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Ypres Rally “proven” to be future WRC event

FIA Rally Director Yves Matton thinks Ypres Rally organisers have “proven” their case for hosting future World Rally Championship events even though it failed to go ahead because of coronavirus.

Thierry Neuville, Nicolas Gilsoul, Hyundai i20 R5, Hyundai Motorsport

Thierry Neuville, Nicolas Gilsoul, Hyundai i20 R5, Hyundai Motorsport

Sarah Vessely / Hyundai Motorsport

Just three weeks before the rally was due to make its bow as the series’ penultimate round it had to be abandoned as the number of positive COVID-19 cases throughout Belgium remains worryingly high.

Prior to yesterday’s announcement, fears were growing for the tarmac classic in light of neighbouring France and Germany imposing fresh lockdowns to try and stymie the spread of the respiratory disease.

The Governor of West Flanders, Carl Decaluwé, argued it would have been “irresponsible to allow the WRC to take place in Ypres”, with those comments supported by the Mayor of the City, Emmily Talpe.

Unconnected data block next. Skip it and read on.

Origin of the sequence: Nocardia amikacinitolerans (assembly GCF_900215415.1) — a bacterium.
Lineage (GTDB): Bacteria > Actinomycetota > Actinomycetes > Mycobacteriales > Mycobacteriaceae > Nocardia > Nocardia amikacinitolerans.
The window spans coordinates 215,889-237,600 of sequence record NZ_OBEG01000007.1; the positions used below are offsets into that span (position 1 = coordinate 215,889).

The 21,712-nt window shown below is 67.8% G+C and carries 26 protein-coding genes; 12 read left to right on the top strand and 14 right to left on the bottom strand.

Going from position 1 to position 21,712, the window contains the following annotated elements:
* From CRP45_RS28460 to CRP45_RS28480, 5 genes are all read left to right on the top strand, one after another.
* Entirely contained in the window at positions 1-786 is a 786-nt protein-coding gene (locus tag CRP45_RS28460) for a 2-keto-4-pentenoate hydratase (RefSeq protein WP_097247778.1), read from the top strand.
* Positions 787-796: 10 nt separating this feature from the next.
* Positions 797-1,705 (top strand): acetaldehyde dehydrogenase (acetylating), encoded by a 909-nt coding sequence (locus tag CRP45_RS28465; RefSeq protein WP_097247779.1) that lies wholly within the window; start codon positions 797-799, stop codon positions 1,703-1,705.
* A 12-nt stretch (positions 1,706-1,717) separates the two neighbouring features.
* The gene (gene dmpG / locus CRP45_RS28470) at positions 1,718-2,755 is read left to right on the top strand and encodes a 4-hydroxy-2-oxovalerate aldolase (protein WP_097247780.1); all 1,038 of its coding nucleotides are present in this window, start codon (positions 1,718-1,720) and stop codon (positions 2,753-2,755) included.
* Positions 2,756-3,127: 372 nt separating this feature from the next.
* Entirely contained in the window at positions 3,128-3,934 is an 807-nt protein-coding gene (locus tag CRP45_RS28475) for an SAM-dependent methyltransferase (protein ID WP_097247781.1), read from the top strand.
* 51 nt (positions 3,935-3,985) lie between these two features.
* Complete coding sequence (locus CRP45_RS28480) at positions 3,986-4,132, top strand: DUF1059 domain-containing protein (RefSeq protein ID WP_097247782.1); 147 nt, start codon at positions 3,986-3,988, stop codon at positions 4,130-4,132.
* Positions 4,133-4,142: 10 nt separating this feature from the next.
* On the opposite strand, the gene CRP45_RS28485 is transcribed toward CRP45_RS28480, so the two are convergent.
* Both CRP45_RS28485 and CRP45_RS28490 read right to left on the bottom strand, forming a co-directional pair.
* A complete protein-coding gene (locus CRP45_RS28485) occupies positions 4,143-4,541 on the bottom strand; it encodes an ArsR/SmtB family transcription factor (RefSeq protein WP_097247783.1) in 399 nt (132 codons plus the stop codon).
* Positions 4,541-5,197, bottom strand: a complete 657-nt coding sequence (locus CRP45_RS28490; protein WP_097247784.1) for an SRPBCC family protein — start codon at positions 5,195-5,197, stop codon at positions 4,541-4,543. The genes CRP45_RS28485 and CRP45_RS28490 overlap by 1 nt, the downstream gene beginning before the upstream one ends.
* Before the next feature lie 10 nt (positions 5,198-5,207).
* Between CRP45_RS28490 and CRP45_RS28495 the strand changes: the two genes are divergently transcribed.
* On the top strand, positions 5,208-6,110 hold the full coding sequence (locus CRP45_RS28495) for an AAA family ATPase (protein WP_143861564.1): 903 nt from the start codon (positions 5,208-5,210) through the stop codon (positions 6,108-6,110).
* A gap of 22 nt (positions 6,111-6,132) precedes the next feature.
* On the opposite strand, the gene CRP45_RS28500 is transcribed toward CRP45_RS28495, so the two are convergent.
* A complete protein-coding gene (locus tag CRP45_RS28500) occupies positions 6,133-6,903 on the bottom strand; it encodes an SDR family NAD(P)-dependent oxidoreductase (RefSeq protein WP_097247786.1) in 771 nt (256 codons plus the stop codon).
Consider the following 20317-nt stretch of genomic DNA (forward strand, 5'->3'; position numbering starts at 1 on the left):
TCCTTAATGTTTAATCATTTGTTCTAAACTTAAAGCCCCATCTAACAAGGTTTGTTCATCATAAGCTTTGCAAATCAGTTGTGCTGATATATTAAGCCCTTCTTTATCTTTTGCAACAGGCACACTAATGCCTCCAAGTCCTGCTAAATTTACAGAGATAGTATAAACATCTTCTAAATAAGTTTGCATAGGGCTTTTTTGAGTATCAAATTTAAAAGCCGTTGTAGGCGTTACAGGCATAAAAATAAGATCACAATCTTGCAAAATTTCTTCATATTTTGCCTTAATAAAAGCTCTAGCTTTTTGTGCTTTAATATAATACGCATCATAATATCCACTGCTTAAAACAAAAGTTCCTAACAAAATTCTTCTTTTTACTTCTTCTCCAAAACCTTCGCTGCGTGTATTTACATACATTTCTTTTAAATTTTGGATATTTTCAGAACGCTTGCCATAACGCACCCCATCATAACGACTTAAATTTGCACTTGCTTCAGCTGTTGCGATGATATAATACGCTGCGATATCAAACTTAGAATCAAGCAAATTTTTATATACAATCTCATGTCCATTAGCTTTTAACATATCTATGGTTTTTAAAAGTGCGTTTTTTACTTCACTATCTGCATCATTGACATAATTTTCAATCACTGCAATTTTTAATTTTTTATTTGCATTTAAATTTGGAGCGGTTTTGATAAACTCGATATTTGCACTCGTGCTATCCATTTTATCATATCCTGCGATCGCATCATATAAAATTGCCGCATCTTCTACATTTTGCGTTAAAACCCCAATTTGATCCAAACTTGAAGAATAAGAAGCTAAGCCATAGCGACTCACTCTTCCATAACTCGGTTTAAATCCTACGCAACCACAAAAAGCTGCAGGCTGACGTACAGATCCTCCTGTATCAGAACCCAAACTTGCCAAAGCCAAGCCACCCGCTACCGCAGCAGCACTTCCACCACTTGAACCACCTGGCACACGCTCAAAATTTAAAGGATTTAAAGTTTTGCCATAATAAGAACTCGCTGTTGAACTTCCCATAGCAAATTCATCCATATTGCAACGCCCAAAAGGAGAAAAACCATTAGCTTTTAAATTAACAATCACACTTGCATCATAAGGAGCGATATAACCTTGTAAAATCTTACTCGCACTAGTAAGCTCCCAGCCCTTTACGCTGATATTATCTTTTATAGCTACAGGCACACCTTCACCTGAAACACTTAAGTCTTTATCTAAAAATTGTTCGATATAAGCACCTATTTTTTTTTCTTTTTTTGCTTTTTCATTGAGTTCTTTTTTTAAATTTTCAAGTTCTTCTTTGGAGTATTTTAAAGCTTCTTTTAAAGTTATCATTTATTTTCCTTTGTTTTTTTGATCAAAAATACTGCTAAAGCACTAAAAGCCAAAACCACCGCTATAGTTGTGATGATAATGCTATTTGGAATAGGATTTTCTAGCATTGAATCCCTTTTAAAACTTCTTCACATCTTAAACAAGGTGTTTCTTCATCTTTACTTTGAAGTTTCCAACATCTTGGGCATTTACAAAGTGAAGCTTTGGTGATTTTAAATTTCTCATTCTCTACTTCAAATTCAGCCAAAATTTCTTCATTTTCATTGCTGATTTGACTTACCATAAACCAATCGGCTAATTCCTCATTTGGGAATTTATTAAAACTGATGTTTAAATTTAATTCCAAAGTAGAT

Club Superstage President Alain Penasse said he hoped his team would be handed another chance to showcase the event in the sport’s top tier – a view shared by Matton.

“We are hugely disappointed after all the work the organising team has put in – but safety and public health must prevail,” said Matton.

“With more than one hundred entries planned, their work has not gone unnoticed. They have proven that an event here in Belgium deserves to be considered for a future inclusion in the World Rally Championship calendar,” added the former Citroen Racing team principal.

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A highly-regarded meeting, the Ypres Rally has welcomed top drivers from the British and European Rally Championships in recent times, including Thierry Neuville and his Hyundai Motorsport colleague, Craig Breen - the winner of the 2019 instalment.

WRC Promoter Managing Director Jona Siebel agreed Penasse and his backroom staff had made a strong first impression following their call-up to the competition back in August.

“The health and safety of competitors, teams, officials, suppliers and media is our number one priority and, of course, we fully respect the decisions and advice of local and regional authorities,” said Siebel.

“The cancellation of the Ypres Rally is a big disappointment, but we thank the organising team for their sterling efforts since the rally was added to the WRC calendar at short notice.”

With no Ypres Rally, it leaves December’s Monza Rally in Italy as the last remaining round of the series and strengthens the trophy prospects of Wales’ Elfyn Evans.

Despite hampering his own title chances, Evans’ Toyota teammate Sebastien Ogier said people’s safety was “more important than rallying”.

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